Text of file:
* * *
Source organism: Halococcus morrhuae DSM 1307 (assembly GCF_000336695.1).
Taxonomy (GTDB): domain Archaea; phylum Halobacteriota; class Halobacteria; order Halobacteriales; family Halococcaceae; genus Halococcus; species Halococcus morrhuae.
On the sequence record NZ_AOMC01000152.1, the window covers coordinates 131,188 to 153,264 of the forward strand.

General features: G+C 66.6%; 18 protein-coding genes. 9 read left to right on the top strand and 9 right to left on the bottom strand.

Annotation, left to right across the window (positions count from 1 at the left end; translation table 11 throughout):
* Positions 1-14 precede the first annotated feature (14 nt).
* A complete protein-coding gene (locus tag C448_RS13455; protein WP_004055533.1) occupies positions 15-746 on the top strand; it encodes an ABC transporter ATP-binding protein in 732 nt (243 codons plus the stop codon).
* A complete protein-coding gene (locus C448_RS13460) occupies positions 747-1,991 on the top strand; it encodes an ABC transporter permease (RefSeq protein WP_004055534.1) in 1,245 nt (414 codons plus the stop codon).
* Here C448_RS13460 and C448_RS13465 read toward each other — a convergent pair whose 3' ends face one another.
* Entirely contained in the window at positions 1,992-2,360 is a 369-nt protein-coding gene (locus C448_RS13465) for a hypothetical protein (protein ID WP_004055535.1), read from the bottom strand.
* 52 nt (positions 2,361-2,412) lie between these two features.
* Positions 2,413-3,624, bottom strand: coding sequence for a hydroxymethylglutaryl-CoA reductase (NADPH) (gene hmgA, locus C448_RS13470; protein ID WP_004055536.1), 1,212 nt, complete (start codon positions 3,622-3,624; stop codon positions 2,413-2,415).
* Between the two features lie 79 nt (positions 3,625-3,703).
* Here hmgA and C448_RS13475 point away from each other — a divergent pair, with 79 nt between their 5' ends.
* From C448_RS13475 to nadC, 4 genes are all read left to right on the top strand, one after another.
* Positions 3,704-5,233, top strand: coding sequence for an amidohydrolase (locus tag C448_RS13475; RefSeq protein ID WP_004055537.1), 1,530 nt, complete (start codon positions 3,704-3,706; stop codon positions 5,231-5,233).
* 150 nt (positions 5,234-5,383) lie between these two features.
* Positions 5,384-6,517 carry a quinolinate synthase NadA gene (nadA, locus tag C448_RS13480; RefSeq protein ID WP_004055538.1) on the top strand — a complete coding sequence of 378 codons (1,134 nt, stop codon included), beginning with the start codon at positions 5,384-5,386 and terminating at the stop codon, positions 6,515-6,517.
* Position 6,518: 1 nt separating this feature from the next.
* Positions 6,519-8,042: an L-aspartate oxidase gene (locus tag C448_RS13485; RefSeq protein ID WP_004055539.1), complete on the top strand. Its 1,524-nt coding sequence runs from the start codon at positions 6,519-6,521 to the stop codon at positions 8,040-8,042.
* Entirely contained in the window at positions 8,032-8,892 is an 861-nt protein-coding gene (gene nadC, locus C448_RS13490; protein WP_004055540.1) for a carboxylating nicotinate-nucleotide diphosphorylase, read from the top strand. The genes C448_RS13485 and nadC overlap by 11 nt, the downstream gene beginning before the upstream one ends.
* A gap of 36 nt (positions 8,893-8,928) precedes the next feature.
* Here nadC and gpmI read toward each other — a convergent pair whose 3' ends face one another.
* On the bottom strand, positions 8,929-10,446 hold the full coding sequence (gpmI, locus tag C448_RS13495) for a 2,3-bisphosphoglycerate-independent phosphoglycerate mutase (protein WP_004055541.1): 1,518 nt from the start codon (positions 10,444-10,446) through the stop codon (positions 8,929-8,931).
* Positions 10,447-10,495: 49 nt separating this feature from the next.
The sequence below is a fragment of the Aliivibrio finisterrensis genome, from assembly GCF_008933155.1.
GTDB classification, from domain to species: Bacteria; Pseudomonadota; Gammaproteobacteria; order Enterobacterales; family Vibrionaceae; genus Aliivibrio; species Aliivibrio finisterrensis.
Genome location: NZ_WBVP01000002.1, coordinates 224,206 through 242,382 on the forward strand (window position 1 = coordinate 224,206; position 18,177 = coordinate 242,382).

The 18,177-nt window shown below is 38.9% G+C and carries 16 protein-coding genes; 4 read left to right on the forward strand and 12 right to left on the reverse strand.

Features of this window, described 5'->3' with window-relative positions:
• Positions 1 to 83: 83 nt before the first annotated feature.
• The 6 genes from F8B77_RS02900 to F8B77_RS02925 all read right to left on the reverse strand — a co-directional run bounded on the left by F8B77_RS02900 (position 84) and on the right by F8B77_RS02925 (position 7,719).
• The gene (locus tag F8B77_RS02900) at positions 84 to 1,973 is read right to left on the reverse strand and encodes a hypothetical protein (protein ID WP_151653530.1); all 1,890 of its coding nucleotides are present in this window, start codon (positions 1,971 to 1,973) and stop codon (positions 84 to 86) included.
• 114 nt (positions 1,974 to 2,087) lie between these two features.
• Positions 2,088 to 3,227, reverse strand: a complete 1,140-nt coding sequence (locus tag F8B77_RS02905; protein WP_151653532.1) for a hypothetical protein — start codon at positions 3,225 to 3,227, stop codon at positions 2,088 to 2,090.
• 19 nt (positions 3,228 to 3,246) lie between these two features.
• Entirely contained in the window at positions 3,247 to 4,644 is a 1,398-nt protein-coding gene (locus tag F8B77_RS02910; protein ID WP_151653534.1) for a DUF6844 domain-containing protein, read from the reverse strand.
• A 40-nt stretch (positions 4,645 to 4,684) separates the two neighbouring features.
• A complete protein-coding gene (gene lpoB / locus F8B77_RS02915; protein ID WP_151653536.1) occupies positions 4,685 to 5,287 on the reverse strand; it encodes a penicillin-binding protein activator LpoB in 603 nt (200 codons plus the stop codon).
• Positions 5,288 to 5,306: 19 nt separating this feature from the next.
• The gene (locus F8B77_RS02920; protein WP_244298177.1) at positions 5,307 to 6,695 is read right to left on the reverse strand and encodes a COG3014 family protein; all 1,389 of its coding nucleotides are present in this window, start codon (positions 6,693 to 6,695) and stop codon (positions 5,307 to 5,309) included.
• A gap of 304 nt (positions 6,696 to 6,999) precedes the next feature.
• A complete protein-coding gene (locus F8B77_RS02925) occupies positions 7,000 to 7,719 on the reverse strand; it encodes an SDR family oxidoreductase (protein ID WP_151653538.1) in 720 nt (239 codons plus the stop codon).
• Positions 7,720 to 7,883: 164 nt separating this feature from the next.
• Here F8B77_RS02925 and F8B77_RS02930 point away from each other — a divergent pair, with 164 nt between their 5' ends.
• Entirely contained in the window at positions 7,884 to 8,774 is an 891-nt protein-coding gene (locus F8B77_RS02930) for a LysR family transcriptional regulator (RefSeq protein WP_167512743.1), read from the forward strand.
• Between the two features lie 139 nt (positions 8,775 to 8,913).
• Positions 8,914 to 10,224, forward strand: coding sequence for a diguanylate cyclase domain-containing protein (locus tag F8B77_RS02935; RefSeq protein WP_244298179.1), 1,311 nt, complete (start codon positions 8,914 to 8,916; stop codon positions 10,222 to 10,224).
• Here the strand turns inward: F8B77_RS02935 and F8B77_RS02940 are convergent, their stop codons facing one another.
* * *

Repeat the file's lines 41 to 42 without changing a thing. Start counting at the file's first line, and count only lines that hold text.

• The gene (locus F8B77_RS02920; protein WP_244298177.1) at positions 5,307 to 6,695 is read right to left on the reverse strand and encodes a COG3014 family protein; all 1,389 of its coding nucleotides are present in this window, start codon (positions 6,693 to 6,695) and stop codon (positions 5,307 to 5,309) included.
• A gap of 304 nt (positions 6,696 to 6,999) precedes the next feature.